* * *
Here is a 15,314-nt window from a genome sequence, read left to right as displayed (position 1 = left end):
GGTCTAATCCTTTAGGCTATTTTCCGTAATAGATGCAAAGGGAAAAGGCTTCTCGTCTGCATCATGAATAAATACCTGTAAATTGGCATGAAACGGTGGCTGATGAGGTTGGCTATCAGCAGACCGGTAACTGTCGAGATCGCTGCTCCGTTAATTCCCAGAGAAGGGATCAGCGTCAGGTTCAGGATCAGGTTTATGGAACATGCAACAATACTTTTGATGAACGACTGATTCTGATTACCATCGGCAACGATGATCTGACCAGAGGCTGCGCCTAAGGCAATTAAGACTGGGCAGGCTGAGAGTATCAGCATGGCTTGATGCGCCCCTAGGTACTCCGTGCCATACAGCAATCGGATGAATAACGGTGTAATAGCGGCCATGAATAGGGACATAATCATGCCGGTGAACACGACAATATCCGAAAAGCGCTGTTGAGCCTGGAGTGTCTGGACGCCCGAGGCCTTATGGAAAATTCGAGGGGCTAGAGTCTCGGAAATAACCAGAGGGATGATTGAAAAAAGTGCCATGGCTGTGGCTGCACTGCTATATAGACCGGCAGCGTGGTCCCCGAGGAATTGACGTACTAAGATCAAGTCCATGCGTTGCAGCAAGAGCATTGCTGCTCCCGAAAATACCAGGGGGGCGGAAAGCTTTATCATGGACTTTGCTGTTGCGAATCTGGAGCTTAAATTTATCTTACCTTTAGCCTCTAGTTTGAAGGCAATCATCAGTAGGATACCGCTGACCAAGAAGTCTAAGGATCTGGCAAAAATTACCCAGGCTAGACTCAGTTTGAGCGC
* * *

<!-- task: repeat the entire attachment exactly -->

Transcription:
Here is a 15,314-nt window from a genome sequence, read left to right as displayed (position 1 = left end):
GGTCTAATCCTTTAGGCTATTTTCCGTAATAGATGCAAAGGGAAAAGGCTTCTCGTCTGCATCATGAATAAATACCTGTAAATTGGCATGAAACGGTGGCTGATGAGGTTGGCTATCAGCAGACCGGTAACTGTCGAGATCGCTGCTCCGTTAATTCCCAGAGAAGGGATCAGCGTCAGGTTCAGGATCAGGTTTATGGAACATGCAACAATACTTTTGATGAACGACTGATTCTGATTACCATCGGCAACGATGATCTGACCAGAGGCTGCGCCTAAGGCAATTAAGACTGGGCAGGCTGAGAGTATCAGCATGGCTTGATGCGCCCCTAGGTACTCCGTGCCATACAGCAATCGGATGAATAACGGTGTAATAGCGGCCATGAATAGGGACATAATCATGCCGGTGAACACGACAATATCCGAAAAGCGCTGTTGAGCCTGGAGTGTCTGGACGCCCGAGGCCTTATGGAAAATTCGAGGGGCTAGAGTCTCGGAAATAACCAGAGGGATGATTGAAAAAAGTGCCATGGCTGTGGCTGCACTGCTATATAGACCGGCAGCGTGGTCCCCGAGGAATTGACGTACTAAGATCAAGTCCATGCGTTGCAGCAAGAGCATTGCTGCTCCCGAAAATACCAGGGGGGCGGAAAGCTTTATCATGGACTTTGCTGTTGCGAATCTGGAGCTTAAATTTATCTTACCTTTAGCCTCTAGTTTGAAGGCAATCATCAGTAGGATACCGCTGACCAAGAAGTCTAAGGATCTGGCAAAAATTACCCAGGCTAGACTCAGTTTGAGCGC